Then it just kept getting easier. Hitting $300,000 only took 16 months, so that would be 86% less time than the first $100,000. Basically that one happened so fast it was like getting investing whiplash as compared to the glacial slow pace of the first $100,000.
Ironically getting to $400,000 took even longer at 19 months, but that did include the collapse of oil prices so somewhat understandable that it would take a bit longer, but still roughly about a 1.5 years.
Finally, while I’m not there yet, my current projection would be to hit $500,000 around Feb of 2017, so that would be only 13 months long, which if correct would be about 90% less time than the first $100,000. And of course if you keep going it just keeps getting more and more easier to add wealth (no wonder the idea of working just one more year is so popular for people that are almost retired).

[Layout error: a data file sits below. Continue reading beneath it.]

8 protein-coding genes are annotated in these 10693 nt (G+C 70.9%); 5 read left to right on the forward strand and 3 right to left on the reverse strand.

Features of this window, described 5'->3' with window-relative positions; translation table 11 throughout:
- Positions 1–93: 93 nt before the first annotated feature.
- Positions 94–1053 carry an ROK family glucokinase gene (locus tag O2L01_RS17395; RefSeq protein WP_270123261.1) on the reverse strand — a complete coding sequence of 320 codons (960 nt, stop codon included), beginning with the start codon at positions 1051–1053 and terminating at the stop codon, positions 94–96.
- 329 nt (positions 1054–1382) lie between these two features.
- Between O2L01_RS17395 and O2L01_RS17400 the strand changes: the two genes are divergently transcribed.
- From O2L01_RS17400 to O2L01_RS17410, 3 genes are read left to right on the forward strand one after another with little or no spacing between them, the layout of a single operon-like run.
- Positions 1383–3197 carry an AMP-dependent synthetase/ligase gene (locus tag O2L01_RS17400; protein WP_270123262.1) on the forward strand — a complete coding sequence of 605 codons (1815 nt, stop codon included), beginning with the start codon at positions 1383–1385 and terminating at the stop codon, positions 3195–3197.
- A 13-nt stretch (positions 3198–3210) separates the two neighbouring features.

The point of all of this is when people give you some well meaning advice to start earlier even with a little bit of savings: PLEASE FOLLOW IT! You will be further ahead in the end and guess what, you don’t even need to consider retiring early when you start out. Oddly enough you will have lots of time to make the decision in the future and guess what, the worse thing that happens is you have a large amount of savings to make other choices in life. Some flexibility isn’t a bad thing, after all you never know where you are going to end up so some extra cash to consider starting a business, buying a cottage or taking a unpaid leave from work. Do what ever you want, just please consider saving something to start climbing that mountain now. Good luck on your climb.
Posted by Tim Stobbs on September 22, 2015